16 October 2018
The climate change report released last week was a real wake up call.
The UN intergovernmental report warns the world has only 12 years to take action to prevent drought, floods, extreme heat and poverty for hundreds of millions of people.
Despite this frightening scenario, ‘taking action’ is still hard to do.
Governments all around the world face hard choices making trade-offs between politics, economics and climate change action, and no trade-off will please everyone.
In New Zealand the government made the choice to wind down the petroleum industry.
The trade-off – no new offshore oil and gas permits to hasten the low-carbon economy – not only dissatisfied environmentalists who wished to go further, but also dissatisfied a business and affected community concerned about the end of a $2.5 billion industry that employs 11,000 New Zealanders.
Whatever action a government chooses to take, there will always be detractors - and consequences.
Managing the consequences of the choice can be well-planned and well-managed, or abrupt and jarring.
I’d argue the process could have been much better managed.
I think the emissions trading system should have been the main mechanism to manage New Zealand’s transition from fossil fuels - after all, that is fundamentally what the ETS is there for.
The power of emissions trading lies in its ability to change behaviour through carbon pricing. Unfortunately, side-lining the ETS in the oil and gas industry could now undermine behaviour change in other industries too.
Secondly, the process could have been better managed by working with business and affected communities rather than imposing a solution on them.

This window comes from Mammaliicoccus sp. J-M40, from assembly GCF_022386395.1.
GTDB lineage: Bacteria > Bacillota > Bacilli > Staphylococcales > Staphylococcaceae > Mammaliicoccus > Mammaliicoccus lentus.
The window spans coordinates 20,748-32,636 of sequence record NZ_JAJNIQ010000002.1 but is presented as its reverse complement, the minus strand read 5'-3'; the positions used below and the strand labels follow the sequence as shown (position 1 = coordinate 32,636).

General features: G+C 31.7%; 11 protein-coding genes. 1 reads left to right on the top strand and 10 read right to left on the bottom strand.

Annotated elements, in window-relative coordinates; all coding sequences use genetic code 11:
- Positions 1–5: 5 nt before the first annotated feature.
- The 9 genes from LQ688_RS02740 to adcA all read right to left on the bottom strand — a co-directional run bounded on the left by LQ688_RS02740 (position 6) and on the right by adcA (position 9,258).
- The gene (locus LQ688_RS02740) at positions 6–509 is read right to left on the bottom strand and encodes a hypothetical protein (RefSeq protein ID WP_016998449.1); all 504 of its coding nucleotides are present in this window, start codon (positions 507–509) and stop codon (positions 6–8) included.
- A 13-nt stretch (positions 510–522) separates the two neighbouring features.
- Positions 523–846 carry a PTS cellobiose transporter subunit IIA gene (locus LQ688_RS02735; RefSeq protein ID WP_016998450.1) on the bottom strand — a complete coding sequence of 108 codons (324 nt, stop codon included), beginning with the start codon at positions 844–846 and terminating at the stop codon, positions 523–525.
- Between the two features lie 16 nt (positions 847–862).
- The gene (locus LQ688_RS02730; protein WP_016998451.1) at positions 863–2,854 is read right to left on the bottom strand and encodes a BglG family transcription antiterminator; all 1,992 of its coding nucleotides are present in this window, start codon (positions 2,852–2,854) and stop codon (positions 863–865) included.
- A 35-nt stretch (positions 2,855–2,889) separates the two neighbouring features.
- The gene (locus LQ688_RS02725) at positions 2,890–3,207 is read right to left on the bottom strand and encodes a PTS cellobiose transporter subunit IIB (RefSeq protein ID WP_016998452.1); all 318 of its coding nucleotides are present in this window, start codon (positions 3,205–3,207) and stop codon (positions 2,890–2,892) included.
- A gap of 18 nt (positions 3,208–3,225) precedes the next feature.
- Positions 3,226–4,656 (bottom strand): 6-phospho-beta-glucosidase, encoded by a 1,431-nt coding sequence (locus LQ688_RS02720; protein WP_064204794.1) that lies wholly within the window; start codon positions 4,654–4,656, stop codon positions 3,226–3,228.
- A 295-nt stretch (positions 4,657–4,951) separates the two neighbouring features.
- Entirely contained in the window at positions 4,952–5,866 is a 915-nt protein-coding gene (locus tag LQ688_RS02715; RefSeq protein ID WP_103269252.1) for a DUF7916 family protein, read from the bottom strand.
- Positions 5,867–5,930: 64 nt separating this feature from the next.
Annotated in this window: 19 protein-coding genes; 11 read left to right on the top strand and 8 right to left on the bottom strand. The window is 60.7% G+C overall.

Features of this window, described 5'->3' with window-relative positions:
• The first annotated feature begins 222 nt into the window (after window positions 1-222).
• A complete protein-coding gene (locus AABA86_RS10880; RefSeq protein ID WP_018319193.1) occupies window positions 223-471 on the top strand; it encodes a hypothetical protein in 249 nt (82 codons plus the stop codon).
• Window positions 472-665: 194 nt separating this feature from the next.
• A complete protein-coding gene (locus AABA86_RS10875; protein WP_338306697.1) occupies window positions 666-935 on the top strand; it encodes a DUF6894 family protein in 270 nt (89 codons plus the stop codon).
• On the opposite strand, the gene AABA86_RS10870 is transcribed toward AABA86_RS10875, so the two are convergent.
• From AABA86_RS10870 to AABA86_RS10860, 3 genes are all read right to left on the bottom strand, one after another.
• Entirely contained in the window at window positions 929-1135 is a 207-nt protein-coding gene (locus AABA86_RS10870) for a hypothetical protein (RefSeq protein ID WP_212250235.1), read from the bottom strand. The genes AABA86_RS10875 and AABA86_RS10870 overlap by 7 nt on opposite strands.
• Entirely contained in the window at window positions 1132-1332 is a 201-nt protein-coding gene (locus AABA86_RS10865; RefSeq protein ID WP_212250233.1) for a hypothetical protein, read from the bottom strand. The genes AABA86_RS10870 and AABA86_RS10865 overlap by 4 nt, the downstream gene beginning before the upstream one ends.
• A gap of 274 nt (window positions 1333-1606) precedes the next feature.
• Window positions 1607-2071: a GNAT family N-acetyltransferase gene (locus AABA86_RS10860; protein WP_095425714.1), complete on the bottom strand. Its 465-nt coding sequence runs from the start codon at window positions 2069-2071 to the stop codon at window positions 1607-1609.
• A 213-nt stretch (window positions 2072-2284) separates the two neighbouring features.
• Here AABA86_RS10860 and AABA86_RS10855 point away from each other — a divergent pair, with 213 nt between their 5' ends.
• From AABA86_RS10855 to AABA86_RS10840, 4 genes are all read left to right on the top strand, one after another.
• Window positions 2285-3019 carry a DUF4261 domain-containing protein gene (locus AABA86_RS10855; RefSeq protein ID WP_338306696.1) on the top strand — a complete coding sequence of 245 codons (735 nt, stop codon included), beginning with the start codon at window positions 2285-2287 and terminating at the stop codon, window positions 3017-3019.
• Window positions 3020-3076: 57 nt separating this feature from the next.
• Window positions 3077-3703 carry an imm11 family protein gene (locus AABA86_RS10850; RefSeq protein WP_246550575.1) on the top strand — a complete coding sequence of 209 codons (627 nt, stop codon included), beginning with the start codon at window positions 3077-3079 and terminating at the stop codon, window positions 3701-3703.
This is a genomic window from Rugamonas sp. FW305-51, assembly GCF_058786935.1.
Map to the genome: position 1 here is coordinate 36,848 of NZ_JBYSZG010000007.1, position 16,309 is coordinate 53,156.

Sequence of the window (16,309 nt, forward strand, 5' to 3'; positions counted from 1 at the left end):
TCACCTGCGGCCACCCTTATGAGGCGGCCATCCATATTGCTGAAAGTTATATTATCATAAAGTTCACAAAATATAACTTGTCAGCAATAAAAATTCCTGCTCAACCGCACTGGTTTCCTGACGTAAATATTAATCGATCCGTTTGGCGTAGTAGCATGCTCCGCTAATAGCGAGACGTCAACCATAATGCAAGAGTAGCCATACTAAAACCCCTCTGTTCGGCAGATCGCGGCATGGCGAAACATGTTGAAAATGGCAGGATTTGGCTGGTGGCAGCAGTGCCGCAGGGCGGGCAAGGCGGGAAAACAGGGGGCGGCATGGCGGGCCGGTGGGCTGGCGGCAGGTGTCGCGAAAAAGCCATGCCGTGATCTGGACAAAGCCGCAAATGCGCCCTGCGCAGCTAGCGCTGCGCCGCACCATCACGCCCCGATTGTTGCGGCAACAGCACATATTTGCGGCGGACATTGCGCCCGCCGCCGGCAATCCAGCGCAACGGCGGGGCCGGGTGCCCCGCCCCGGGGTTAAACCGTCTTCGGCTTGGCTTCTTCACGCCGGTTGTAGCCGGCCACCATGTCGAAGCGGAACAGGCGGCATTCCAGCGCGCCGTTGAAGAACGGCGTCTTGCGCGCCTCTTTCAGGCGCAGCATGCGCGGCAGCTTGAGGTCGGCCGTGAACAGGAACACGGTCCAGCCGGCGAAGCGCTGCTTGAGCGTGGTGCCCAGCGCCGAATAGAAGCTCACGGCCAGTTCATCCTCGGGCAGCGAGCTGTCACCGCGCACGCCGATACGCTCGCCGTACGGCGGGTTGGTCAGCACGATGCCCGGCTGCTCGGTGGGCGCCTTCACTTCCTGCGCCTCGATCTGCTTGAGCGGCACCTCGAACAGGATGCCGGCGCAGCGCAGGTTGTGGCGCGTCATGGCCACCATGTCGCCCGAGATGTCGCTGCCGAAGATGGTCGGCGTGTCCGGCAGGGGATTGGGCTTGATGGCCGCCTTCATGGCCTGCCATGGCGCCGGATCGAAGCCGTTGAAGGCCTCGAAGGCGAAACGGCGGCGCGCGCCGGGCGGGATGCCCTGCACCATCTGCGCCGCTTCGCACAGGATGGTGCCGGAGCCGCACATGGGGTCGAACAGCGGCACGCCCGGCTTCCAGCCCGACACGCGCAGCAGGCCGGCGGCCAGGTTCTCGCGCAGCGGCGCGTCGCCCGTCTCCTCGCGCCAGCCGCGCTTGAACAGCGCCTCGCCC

Business is the logical partner in government’s quest to find innovative solutions to climate change through science, research and development.
Business is already focused heavily in this area – for example BusinessNZ’s international summit for energy leaders later this month is bringing together the latest research and development in this sphere.
Working with business - rather than regulating business - brings a far better chance of generating a science-based breakthrough to fight climate change.
The third way the process could have been better managed was through the Government’s own channels of advice.
MBIE recommendations that would have moderated the ban – including limiting new permits to Taranaki rather than banning all new offshore permits - were ignored.
Traditional procedures like full hearings in an appropriate select committee and full Cabinet consultation have also been disregarded.
And the normal period of consultation of four to six months has been reduced to only four weeks, with consultation on the policy ending last week.
This lack of due process means the decision to end new offshore oil and gas exploration is likely to be dogged by a feeling of injustice for some time to come.
We do need to tackle climate change and it’s obvious that there won’t be unanimous views on how to do it.
But an abrupt and jarring transition is certainly not the best way.
The idea of a ‘just transition’ to a lower-carbon economy is very appealing - and not just to some.
Perhaps we could have achieved a transition that strengthened our existing emissions trading policy, that involved business and other partners, and that had the full benefit of evidence and advice.
Instead we are faced with a transition that on the face of it allows for continued exploration for another 30 years, but where the impact of the decision has been to dry up investment immediately.
It’s a pity more care wasn’t taken to craft a truly just transition that could have been supported by many more New Zealanders.
Kirk Hope | Chief Executive | BusinessNZ | www.businessnz.org.nz